Sunday, September 07, 2008

Harper to Opposition: "Let's Get it On!"

It's official -- federal election set for Oct 14

"Between now and Oct. 14, Canadians will choose a government to look out for their interests at a time of global economic trouble," Prime Minister Stephen Harper announced today, shortly after asking Governor General Michaelle Jean to dissolve parliament.

The move came amidst questions over whether or not such an election call would be illegal according to Harper's own fixed date election law.

In calling this election, Harper has pulled the trigger on what he's predicted will be a "nasty" election.

"To be really honest, I anticipate a very nasty, kind of personal-attack campaign," Harper mused. "That's just what I'm anticipating; that's what the opposition's done in the past. I think that whether Canadians agree with what we're doing or not, I don't think they're going to believe the kind of personal attacks and scare tactics that we've seen in the past."

For his own part, Liberal leader Stephane Dion has already started the partisan ideological wrangling typical of his party at election time.

"Stephen Harper formed the most conservative government in our history," Dion insisted.

Which, unfortunately for Dion, is historically untrue. In terms of conservatism, Harper's government could never hold a candle to the government of William Lyon Mackenzie King, among others.

Certainly, Harper's government has been the most Conservative seen in more than fifty years, but that's really only in contrast to what many would consider the runaway statism of previous governments -- including previous Conservative (Progressive Conservative) governments.

Jack Layton, fresh off his visit to the Democratic National Convention, has taken a page out of Barack Obama's playbook and promised to be the candidate for change.

"I'll act on the priorities of your kitchen table not just the boardroom table," he promised.

Last (and least) Elizabeth May portrayed her party as an alternative to the three national parties that have actually managed to -- you know -- actually elect Members of Parliament.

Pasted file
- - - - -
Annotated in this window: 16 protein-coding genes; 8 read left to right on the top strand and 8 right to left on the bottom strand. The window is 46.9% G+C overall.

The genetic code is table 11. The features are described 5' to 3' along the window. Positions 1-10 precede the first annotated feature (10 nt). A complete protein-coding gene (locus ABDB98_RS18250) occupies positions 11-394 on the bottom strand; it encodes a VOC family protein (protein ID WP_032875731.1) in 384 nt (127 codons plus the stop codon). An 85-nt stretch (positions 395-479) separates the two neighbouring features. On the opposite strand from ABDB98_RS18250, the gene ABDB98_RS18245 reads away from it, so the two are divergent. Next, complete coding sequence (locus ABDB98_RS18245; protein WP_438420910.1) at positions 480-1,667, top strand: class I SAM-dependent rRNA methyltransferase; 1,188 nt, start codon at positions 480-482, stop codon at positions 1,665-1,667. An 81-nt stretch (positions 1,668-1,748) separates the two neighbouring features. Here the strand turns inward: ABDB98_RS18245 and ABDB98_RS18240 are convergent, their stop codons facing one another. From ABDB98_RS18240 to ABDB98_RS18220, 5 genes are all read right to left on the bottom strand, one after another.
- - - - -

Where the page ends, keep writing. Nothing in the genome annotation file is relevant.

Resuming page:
Her race against Deputy Prime Minister Peter MacKay will be one of the key battlegrounds in the election. Ironically, she'll be depending on heavy support from partians of one of the mainstream parties, as the Liberals will not run a candidate against her.

Many Canadians likely find themselves somewhere between disappointed and angry to be facing an election right now.

However, there is one bright side to this election. Not only will Canadians elect their leaders before the Presidential race is settled, one can safely assume that Michael Moore will be keeping his mouth busy with American politics for the duration of the Canadian election.

Thank god for small favours, one supposes.


  1. In rural southwestern Ontario, I will be voting Conservative again. Canada deserves a leader that can be counted on to make the right decisions for this country. Harper has proven to Canadian voters that his government was the right choice last time and will be this time.

  2. Personally, I haven't decided whether or not I'll vote Conservative. I know I won't be voting Liberal.

    For Stephen Harper to trample his own fixed-date election law has tarnished him a little bit in my eyes -- this after breaking his income trust-related promises -- and leads me to question whether or not he is a trustworthy leader.

    Personally, I might vote for the NDP, or perhaps even for a good independent candidate, if one runs in my riding (Edmonton-Strathcona).


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